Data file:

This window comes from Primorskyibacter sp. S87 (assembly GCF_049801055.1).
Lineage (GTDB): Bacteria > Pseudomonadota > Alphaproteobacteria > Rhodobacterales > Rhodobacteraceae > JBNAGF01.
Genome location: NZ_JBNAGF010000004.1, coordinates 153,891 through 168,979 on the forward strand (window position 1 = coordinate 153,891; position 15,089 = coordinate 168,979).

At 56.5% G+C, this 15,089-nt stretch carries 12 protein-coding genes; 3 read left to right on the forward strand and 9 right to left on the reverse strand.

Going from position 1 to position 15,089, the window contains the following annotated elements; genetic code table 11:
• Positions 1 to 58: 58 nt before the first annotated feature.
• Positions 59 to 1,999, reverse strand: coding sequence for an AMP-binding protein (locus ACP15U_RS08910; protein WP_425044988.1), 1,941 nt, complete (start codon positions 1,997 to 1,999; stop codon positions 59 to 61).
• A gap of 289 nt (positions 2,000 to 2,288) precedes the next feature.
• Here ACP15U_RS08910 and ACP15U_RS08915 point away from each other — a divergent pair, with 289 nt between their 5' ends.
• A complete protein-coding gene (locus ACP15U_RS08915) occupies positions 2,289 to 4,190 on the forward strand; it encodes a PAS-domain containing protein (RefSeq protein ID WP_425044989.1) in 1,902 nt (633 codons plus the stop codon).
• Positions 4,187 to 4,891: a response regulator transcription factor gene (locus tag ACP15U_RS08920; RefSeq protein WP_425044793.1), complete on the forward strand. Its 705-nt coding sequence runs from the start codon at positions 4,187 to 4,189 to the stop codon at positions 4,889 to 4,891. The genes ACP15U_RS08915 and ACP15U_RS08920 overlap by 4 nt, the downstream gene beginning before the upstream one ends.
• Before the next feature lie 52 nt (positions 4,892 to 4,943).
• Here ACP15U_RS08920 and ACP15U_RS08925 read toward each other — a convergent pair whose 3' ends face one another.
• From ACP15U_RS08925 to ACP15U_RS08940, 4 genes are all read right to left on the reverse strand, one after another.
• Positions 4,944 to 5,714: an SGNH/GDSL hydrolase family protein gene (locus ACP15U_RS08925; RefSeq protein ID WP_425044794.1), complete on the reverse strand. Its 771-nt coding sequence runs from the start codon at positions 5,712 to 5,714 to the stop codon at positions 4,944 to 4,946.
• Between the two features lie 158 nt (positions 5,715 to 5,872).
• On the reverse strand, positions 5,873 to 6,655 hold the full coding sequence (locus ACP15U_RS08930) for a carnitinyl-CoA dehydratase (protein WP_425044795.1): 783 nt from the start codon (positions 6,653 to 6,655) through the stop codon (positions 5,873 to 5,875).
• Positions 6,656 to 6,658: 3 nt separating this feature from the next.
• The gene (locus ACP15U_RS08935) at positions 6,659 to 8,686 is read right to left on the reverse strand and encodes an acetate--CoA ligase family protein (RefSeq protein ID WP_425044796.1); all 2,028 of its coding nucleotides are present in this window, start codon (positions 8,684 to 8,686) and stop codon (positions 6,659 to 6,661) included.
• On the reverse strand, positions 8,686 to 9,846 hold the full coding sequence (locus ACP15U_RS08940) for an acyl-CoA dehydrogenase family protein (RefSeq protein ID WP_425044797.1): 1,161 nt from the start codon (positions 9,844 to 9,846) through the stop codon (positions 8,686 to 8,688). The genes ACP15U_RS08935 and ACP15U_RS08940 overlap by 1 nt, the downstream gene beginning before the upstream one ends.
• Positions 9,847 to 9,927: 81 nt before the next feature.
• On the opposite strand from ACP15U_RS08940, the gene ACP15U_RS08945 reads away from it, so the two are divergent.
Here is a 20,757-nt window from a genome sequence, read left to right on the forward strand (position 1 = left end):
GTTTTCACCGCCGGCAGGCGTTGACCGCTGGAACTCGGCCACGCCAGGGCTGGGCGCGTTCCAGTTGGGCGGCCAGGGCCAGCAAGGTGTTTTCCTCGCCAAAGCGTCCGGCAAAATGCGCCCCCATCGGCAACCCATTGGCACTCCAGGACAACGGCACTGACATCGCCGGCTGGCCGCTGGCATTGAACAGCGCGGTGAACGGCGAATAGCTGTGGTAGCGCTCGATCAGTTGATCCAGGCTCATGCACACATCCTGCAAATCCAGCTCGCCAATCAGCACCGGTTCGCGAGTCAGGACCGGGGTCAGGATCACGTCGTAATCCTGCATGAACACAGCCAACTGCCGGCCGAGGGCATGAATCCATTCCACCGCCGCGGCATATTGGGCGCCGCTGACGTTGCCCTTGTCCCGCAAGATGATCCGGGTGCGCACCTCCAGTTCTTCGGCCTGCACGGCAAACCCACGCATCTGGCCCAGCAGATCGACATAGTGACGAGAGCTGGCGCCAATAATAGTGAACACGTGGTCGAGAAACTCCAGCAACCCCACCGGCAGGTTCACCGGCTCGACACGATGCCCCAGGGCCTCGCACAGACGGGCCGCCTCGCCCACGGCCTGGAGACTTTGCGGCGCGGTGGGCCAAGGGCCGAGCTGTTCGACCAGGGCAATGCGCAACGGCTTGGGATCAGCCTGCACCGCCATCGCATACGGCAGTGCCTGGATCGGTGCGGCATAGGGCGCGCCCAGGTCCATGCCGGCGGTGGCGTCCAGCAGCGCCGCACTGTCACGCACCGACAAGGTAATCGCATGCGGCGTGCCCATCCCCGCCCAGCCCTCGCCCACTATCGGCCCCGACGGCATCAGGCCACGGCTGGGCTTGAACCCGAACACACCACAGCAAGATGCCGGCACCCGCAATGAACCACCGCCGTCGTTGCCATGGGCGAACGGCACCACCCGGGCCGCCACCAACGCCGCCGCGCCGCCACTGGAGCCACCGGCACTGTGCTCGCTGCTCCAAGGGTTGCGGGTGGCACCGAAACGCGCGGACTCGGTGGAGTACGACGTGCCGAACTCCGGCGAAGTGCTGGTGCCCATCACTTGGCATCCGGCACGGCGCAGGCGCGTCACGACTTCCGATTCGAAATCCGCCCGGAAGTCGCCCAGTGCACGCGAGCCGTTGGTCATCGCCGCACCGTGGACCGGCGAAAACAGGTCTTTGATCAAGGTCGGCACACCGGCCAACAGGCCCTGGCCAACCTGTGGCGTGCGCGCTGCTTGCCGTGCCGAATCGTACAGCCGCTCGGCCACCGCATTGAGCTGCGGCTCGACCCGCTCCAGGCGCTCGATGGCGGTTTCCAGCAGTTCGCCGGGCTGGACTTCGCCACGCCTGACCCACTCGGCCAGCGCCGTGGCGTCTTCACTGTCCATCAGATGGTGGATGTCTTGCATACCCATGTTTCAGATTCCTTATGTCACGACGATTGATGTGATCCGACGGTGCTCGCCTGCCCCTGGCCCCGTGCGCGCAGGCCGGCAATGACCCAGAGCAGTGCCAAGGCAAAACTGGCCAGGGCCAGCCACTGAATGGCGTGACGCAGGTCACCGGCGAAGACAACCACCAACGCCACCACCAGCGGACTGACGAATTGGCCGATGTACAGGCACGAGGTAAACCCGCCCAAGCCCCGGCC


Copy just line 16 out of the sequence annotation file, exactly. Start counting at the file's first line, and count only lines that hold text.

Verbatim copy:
• Between the two features lie 158 nt (positions 5,715 to 5,872).